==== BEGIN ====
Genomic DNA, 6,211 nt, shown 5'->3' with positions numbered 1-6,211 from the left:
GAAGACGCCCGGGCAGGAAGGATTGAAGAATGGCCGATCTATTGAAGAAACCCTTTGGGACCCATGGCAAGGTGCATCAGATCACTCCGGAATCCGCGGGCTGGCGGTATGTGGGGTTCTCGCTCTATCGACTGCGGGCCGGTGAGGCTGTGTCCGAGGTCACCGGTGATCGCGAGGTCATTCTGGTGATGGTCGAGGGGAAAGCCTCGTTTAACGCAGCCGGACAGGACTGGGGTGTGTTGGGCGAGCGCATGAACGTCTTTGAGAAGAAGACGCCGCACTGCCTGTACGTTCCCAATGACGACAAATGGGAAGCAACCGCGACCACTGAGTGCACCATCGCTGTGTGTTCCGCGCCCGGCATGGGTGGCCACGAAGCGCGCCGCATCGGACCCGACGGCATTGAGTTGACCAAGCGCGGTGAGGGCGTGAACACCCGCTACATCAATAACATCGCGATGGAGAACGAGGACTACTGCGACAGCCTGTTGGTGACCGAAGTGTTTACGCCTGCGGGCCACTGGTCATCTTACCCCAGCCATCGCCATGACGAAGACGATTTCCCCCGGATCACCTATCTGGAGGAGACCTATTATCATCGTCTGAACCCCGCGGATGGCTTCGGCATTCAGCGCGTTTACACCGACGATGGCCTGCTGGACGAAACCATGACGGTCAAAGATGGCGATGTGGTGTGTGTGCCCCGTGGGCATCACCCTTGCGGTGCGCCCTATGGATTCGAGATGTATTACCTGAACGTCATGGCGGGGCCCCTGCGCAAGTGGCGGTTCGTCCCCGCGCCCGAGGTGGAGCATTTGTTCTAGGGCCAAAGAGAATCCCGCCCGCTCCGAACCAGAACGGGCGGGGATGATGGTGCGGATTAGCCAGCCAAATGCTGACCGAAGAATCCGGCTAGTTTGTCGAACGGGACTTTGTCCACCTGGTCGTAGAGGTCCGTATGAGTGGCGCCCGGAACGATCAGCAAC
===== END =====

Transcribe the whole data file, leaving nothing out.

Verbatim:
Genomic DNA, 6,211 nt, shown 5'->3' with positions numbered 1-6,211 from the left:
GAAGACGCCCGGGCAGGAAGGATTGAAGAATGGCCGATCTATTGAAGAAACCCTTTGGGACCCATGGCAAGGTGCATCAGATCACTCCGGAATCCGCGGGCTGGCGGTATGTGGGGTTCTCGCTCTATCGACTGCGGGCCGGTGAGGCTGTGTCCGAGGTCACCGGTGATCGCGAGGTCATTCTGGTGATGGTCGAGGGGAAAGCCTCGTTTAACGCAGCCGGACAGGACTGGGGTGTGTTGGGCGAGCGCATGAACGTCTTTGAGAAGAAGACGCCGCACTGCCTGTACGTTCCCAATGACGACAAATGGGAAGCAACCGCGACCACTGAGTGCACCATCGCTGTGTGTTCCGCGCCCGGCATGGGTGGCCACGAAGCGCGCCGCATCGGACCCGACGGCATTGAGTTGACCAAGCGCGGTGAGGGCGTGAACACCCGCTACATCAATAACATCGCGATGGAGAACGAGGACTACTGCGACAGCCTGTTGGTGACCGAAGTGTTTACGCCTGCGGGCCACTGGTCATCTTACCCCAGCCATCGCCATGACGAAGACGATTTCCCCCGGATCACCTATCTGGAGGAGACCTATTATCATCGTCTGAACCCCGCGGATGGCTTCGGCATTCAGCGCGTTTACACCGACGATGGCCTGCTGGACGAAACCATGACGGTCAAAGATGGCGATGTGGTGTGTGTGCCCCGTGGGCATCACCCTTGCGGTGCGCCCTATGGATTCGAGATGTATTACCTGAACGTCATGGCGGGGCCCCTGCGCAAGTGGCGGTTCGTCCCCGCGCCCGAGGTGGAGCATTTGTTCTAGGGCCAAAGAGAATCCCGCCCGCTCCGAACCAGAACGGGCGGGGATGATGGTGCGGATTAGCCAGCCAAATGCTGACCGAAGAATCCGGCTAGTTTGTCGAACGGGACTTTGTCCACCTGGTCGTAGAGGTCCGTATGAGTGGCGCCCGGAACGATCAGCAAC